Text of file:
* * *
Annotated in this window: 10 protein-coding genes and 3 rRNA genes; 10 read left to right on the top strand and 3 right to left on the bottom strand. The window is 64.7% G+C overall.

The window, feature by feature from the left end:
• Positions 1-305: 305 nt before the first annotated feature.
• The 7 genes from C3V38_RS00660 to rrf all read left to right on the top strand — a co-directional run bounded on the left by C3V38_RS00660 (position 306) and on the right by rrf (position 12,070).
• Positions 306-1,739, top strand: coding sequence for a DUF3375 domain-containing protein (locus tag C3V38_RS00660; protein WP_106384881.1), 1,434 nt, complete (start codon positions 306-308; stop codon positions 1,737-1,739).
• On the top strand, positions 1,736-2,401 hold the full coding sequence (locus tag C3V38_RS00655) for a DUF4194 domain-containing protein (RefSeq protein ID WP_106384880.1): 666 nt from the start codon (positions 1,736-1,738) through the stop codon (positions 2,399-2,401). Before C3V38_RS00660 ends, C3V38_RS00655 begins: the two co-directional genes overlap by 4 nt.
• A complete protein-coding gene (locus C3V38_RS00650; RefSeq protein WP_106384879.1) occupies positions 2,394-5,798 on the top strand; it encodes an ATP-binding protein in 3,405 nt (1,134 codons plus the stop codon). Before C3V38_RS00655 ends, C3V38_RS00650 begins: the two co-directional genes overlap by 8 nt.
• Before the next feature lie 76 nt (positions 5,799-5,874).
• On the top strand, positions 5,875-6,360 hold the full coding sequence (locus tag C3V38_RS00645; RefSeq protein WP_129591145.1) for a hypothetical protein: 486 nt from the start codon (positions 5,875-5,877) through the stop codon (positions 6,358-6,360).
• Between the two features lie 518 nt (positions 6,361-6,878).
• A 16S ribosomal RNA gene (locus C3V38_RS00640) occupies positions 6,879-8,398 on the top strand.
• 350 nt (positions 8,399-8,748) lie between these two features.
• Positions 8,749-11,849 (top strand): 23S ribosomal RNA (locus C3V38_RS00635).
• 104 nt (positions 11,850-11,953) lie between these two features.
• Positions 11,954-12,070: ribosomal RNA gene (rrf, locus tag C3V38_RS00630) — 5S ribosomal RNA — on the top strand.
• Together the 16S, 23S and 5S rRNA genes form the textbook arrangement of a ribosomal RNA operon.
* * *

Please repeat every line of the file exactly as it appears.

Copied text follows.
Annotated in this window: 10 protein-coding genes and 3 rRNA genes; 10 read left to right on the top strand and 3 right to left on the bottom strand. The window is 64.7% G+C overall.

The window, feature by feature from the left end:
• Positions 1-305: 305 nt before the first annotated feature.
• The 7 genes from C3V38_RS00660 to rrf all read left to right on the top strand — a co-directional run bounded on the left by C3V38_RS00660 (position 306) and on the right by rrf (position 12,070).
• Positions 306-1,739, top strand: coding sequence for a DUF3375 domain-containing protein (locus tag C3V38_RS00660; protein WP_106384881.1), 1,434 nt, complete (start codon positions 306-308; stop codon positions 1,737-1,739).
• On the top strand, positions 1,736-2,401 hold the full coding sequence (locus tag C3V38_RS00655) for a DUF4194 domain-containing protein (RefSeq protein ID WP_106384880.1): 666 nt from the start codon (positions 1,736-1,738) through the stop codon (positions 2,399-2,401). Before C3V38_RS00660 ends, C3V38_RS00655 begins: the two co-directional genes overlap by 4 nt.
• A complete protein-coding gene (locus C3V38_RS00650; RefSeq protein WP_106384879.1) occupies positions 2,394-5,798 on the top strand; it encodes an ATP-binding protein in 3,405 nt (1,134 codons plus the stop codon). Before C3V38_RS00655 ends, C3V38_RS00650 begins: the two co-directional genes overlap by 8 nt.
• Before the next feature lie 76 nt (positions 5,799-5,874).
• On the top strand, positions 5,875-6,360 hold the full coding sequence (locus tag C3V38_RS00645; RefSeq protein WP_129591145.1) for a hypothetical protein: 486 nt from the start codon (positions 5,875-5,877) through the stop codon (positions 6,358-6,360).
• Between the two features lie 518 nt (positions 6,361-6,878).
• A 16S ribosomal RNA gene (locus C3V38_RS00640) occupies positions 6,879-8,398 on the top strand.
• 350 nt (positions 8,399-8,748) lie between these two features.
• Positions 8,749-11,849 (top strand): 23S ribosomal RNA (locus C3V38_RS00635).
• 104 nt (positions 11,850-11,953) lie between these two features.
• Positions 11,954-12,070: ribosomal RNA gene (rrf, locus tag C3V38_RS00630) — 5S ribosomal RNA — on the top strand.
• Together the 16S, 23S and 5S rRNA genes form the textbook arrangement of a ribosomal RNA operon.